Posts by Yanick Champoux
Web applications typically have a bunch of static files that almost never change. For all but the simplest apps, it’s usually a good idea to let the browser know that it can cache and reuse those files, so that we can all save a little bit of bandwidth and get things moving a wee bit faster. For that, we have the HTTP Expires header. Have a look.
In the latest development of XML::XSS, we can not only create stylesheets as classes, but I’ve introduced a style keyword that makes the syntax much cleaner. Follow me, I’ll show you.
This week-end I finally got around importing all my old use.perl.org blog entries to Fearful Symmetry. To ease off the migration, I ended up writing two itsy-bitsy scripts. They’re nothing fancy, but in case they might help someone, here they are.
The Schwartz factor of a CPAN author is the ratio of the number of tarballs sitting in his CPAN directory over the number of distributions. A low number indicates that it’s probably time for this author to do some clean-up. I wanted to include a periodic check of my Schwartz factor to my monitoring system. Coming up with a script to extract the information from my CPAN home directory was simple enough.
The plugin is fairly simple, and (or so I hope) provides a good example of how plugins can wiggle themselves in at the different points of a request’s life cycle. Here’s a step by step guide to writing the plugin.
Dancer touts itself as a lightweight, yet-powerful web application framework. As we will see in a few lines, it sure seems to live up to both promises. Let’s see how hard it was to get my app up and running, shall we?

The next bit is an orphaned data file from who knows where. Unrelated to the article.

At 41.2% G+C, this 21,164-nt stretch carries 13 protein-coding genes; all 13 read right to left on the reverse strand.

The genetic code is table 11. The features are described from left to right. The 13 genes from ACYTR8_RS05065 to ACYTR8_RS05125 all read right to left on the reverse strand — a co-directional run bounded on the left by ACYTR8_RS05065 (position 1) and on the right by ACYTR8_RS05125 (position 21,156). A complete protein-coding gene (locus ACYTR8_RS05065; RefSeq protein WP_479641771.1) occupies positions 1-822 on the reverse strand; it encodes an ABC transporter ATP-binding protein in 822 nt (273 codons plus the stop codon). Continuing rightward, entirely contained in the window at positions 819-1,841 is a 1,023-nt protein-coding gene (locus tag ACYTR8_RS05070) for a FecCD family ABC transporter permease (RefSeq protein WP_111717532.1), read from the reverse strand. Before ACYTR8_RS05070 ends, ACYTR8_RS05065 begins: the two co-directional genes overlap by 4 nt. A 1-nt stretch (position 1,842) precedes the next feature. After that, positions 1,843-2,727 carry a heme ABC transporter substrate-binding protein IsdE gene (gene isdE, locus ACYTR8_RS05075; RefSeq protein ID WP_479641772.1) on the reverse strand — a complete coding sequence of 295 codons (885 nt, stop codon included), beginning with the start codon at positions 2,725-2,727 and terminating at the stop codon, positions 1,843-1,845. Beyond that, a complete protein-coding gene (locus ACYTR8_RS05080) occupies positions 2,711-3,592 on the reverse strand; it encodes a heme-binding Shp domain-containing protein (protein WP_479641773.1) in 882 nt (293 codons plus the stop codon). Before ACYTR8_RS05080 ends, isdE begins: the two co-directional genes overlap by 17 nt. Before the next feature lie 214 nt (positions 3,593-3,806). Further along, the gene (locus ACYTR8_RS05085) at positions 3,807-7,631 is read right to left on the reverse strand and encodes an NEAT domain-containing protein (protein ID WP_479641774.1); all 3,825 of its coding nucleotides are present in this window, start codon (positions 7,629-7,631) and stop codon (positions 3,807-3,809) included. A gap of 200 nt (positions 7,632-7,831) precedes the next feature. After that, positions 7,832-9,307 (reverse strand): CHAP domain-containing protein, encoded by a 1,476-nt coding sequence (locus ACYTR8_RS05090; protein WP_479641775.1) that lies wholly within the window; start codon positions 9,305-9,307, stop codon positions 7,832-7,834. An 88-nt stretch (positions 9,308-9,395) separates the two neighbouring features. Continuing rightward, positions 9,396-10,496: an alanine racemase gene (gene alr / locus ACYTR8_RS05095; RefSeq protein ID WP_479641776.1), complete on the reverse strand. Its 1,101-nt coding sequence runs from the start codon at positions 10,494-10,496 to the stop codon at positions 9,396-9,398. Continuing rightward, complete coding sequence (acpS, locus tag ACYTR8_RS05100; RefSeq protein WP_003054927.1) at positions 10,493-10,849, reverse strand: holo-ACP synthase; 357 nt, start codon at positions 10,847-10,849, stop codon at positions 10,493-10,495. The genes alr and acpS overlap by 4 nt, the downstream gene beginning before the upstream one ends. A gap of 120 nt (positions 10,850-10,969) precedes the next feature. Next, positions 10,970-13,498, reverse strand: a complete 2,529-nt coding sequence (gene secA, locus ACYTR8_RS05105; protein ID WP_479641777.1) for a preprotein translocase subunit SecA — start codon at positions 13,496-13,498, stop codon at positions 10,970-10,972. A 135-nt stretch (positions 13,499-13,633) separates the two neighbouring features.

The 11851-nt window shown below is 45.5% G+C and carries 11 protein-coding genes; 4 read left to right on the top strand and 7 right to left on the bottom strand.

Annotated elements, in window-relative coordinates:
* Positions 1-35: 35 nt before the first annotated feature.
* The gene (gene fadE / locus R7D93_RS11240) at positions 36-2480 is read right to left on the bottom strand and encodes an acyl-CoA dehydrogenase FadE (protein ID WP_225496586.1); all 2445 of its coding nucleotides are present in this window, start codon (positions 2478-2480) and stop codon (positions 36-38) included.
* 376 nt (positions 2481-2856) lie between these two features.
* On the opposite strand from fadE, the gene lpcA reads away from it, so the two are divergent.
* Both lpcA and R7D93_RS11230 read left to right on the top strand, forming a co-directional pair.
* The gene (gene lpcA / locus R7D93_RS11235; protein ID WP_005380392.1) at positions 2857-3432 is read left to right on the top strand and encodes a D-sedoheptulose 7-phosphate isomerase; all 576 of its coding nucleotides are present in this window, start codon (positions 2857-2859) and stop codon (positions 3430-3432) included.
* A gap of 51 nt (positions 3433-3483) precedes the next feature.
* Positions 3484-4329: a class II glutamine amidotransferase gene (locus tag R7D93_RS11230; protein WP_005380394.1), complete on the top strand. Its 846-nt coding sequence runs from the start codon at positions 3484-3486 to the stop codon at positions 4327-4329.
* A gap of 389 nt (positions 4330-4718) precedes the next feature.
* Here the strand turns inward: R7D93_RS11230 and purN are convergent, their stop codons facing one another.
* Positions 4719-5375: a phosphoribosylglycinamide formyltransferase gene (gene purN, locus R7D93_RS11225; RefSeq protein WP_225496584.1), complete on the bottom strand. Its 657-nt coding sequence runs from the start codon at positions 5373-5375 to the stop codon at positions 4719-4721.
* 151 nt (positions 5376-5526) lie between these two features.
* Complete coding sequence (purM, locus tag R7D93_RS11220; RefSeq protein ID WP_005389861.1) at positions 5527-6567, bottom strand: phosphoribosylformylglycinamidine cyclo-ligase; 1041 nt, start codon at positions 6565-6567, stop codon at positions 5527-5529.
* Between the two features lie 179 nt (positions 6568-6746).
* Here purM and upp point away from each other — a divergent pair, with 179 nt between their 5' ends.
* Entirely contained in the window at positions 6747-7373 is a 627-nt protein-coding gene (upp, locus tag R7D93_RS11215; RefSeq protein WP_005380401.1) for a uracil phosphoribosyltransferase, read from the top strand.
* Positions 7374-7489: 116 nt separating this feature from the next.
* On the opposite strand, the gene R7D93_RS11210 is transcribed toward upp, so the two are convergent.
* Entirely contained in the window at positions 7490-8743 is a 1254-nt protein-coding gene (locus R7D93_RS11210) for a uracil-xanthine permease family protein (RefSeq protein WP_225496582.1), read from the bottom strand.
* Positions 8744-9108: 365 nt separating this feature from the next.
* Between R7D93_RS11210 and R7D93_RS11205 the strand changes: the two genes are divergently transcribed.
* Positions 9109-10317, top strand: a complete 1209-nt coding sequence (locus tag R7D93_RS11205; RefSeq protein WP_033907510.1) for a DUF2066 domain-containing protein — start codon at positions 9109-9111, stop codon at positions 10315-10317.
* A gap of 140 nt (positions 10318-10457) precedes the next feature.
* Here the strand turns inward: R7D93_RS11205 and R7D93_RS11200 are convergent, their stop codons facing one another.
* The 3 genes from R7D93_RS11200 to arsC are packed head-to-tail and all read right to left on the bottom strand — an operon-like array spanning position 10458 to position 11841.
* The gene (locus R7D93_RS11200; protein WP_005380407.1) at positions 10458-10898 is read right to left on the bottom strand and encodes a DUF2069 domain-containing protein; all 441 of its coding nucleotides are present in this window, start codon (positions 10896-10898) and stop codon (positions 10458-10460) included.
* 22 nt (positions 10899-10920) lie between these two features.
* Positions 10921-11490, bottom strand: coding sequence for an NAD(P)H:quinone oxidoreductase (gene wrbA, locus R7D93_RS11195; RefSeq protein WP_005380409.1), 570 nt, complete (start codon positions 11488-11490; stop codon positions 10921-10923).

A few hours ago, I received a CPAN Testers’s report. The report was a genuine bug (CPANtesters++. Love you guys), and as I made my way to rt.cpan.org to create a ticket to track the issue, I found myself thinking that it’d be nice to have a ‘bug this’ button straight from the smoke report page. You all know where that kind of thinking leads to, right? I didn’t GreaseMonkey’ed a button into the CPAN Testers page (yet), but I did the second-best thing. Namely, a little command-line script that takes a report url and uses it to auto-generate a bug report to the right distribution:
Like any self-respecting geek, I have a small network at home. It’s fairly well-behaved and stable, so I never really felt the burning urge of install a monitoring system. However, as I’ve been bitten by the full partition surprise at 9:30am on a Saturday morning a few times lately, I’ve… come to reconsider that position a little bit. Of course, the right solution would be to install a real monitoring system like, say, Nagios or Zabbix. Trying to reinvent the wheel, and in this case a fairly beefy wheel, would be thoroughly silly. But it’d also be fun and educative. So I decided to do it anyway.
I wrote my very first Catalyst plugin, and it’s going to be something useful for Galuga. As I don’t have a lot of time, I’ll be succint. As you’ve doubtlessly gathered by now, the name of the game is Catalyst::Plugin::Sitemap. It’s on Github, but it’s not CPANized yet. To use it, add the plugin to your Catalyst app main module